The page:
Top Posts of 2012, Part One
As the end of the year approaches, the dog and I would like to thank our loyal readers for their regular visits to Out Walking the Dog. And as our community continues to grow, we’re delighted to welcome readers – and commenters – from all over North America as well as Great Britain, Italy, Finland, Spain, Japan, Australia, South Africa, and beyond.
Here is the first installment of Out Walking the Dog‘s Ten Most Popular Stories of 2012. These stories, all written and published in the past year, cover topics that include waiting dogs and feral cats, the effect of human-generated trash on wildlife, the arrival of coyotes on Staten Island, squirrels, and the devastation of Hurricane Sandy. (Oddly, the most popular story of all remains a post I wrote in 2010: Mastodons in Manhattan: How the Honey Locust Tree Got its Spikes. It has received far and away the most hits each and every year for three years now. Go figure.)
Most Popular Stories, Ten through Six
10. Lives of City Cats: The Working and the Feral explores the lifestyles of NYC felines from cats that work to keep delis and bodegas mouse-free to feral cats that roam urban parks and streets. Free-roaming cats, both domestic and feral, cause a surprising amount of ecological damage as they kill birds that evolved without defenses against these efficient non-native carnivores. Are Trap-Neuter-Release programs a humane response to feral cat colonies or part of a larger ecological problem?
9. The Trash of Two Cities: How Our Trash Kills Our Hawks is a favorite post of mine. In it, I trace the 2012 deaths of NYC raptors to NYC’s overabundance of trash. Secondary poisoning kills raptors that consume rats laden with rodenticides (see post #6, below). All animals, including rats, seek food, water, and a safe place to rear their young. NYC provides all three in abundance, with trash providing most of the food that sustains our sizable rat population. The key to effective pest control is keeping our trash off-limits to animals. A visit to Philadelphia leads me to compare that city’s solar-powered compacting trash cans with the open cans and dumpsters of New York.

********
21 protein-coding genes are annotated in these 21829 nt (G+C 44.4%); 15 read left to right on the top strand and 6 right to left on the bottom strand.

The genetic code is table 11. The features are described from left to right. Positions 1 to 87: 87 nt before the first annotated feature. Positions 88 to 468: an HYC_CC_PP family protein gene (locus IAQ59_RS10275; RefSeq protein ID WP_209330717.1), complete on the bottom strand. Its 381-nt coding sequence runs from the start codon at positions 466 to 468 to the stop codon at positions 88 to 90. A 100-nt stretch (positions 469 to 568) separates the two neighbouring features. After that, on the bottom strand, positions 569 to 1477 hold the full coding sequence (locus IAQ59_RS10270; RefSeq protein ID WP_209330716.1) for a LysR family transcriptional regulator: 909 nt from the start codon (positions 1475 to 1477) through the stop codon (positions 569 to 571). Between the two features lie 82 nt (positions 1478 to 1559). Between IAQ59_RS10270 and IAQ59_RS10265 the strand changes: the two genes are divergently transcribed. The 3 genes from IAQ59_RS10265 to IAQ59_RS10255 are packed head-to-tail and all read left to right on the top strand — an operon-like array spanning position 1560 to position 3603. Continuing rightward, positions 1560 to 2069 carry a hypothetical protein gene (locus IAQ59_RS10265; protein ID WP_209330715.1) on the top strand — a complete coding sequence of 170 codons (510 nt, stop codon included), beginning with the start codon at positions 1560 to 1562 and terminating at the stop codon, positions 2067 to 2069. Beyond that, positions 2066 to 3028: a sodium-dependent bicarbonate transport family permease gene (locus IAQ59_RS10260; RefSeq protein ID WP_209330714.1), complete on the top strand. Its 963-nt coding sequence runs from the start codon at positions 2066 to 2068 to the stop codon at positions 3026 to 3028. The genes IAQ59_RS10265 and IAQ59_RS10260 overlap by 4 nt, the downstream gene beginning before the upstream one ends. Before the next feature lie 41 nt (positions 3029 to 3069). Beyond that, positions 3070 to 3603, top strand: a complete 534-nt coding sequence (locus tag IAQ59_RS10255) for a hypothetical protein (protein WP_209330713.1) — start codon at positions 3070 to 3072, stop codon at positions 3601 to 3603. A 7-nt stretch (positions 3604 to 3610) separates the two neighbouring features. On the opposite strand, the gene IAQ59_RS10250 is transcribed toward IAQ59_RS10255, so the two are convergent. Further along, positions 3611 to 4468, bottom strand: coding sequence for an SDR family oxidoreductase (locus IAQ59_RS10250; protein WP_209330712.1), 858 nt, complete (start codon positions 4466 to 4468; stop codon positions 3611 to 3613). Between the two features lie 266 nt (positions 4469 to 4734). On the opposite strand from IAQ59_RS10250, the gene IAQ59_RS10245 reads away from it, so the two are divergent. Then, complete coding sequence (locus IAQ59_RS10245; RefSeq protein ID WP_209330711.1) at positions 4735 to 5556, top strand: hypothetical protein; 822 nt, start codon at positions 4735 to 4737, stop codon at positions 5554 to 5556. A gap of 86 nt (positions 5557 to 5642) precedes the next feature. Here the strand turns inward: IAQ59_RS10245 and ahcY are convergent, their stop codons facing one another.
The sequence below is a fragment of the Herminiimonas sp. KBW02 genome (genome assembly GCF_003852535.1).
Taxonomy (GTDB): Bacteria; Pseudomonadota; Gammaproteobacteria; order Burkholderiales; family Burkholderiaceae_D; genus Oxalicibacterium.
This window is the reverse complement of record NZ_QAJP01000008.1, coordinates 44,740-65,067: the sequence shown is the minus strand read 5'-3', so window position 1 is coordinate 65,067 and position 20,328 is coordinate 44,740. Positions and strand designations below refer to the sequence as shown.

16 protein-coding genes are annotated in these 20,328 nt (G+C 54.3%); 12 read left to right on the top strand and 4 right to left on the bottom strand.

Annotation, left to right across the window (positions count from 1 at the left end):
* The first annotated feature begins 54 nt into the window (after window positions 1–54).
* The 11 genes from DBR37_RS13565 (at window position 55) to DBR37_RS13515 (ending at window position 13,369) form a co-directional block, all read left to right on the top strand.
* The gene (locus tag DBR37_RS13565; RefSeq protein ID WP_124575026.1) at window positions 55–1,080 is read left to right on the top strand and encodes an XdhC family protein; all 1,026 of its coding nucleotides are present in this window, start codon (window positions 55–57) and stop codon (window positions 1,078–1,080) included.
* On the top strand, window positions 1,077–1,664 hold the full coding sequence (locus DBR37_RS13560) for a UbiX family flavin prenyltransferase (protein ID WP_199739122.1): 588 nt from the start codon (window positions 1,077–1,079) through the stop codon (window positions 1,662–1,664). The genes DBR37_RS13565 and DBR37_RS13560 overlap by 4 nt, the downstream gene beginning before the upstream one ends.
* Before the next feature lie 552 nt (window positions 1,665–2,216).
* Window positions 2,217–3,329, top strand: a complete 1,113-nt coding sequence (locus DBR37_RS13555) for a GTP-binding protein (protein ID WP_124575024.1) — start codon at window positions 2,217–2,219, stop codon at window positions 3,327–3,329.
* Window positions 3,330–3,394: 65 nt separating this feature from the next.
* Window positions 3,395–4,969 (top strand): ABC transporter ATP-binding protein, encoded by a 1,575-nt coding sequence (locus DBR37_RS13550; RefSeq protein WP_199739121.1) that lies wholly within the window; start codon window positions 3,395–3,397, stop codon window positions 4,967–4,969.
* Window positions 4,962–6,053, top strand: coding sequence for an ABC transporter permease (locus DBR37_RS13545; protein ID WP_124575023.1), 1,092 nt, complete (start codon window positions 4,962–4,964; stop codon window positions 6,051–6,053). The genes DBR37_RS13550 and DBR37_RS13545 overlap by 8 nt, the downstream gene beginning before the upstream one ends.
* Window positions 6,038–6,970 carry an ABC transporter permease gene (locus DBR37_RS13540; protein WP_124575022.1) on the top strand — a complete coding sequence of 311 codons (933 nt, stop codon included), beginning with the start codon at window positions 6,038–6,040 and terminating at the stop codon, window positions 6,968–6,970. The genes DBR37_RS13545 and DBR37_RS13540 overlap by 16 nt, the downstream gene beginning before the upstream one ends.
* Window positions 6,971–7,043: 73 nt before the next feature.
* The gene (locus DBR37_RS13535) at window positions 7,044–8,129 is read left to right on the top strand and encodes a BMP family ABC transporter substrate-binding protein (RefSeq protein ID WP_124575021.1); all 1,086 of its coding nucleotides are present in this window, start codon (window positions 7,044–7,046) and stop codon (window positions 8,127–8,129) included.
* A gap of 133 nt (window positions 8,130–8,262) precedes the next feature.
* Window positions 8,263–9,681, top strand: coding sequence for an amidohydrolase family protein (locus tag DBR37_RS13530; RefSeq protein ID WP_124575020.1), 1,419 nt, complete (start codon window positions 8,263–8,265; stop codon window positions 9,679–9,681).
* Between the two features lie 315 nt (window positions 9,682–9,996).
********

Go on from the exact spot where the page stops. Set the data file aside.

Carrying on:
8. The Waiting Dogs of NYC is a photo essay of New York’s ubiquitous waiting dogs. Dogs wait for their owners outside restaurants, shops, post offices. Some wait in pairs, some wait alone. Some wait happily, some wait anxiously. My dog, too, waits. But the bond between an urban dog and its owner is strong.
7. Another NYC Borough Falls to the Coyote muses over the first documented sighting of a coyote in Staten Island’s Fresh Kills landfill. How did the coyote get to Staten Island? What research is being done in NYC to find out more about where our urban coyotes are living? “As I’ve been saying for a couple of years now, coyotes are coming, people. In fact, they’re here.”
6. Good-bye, Riverside Park Red-tail documents the community reaction to the demise of a red-tailed hawk known as Mom who nested each year in Riverside Park. Over the years, Mom survived a string of bad luck, including the death of a mate from secondary poisoning (see post #9 above) and the destruction of her nest with three nestlings in a storm. But last year was a tough one for NYC’s hawks with at least four dying from rat poison. We visited the charming memorial put up in the park at Mom’s nesting site.
Check back before the new year for the top five stories of 2012.Explore posts in the same categories: 2012, Birds, cats, coyotes, dogs, Domestic animals, Hawks, In the City, NYC Parks, Riverside Park, Rodents (other than squirrels), Wildlife/Natural History comment below, or link to this permanent URL from your own site.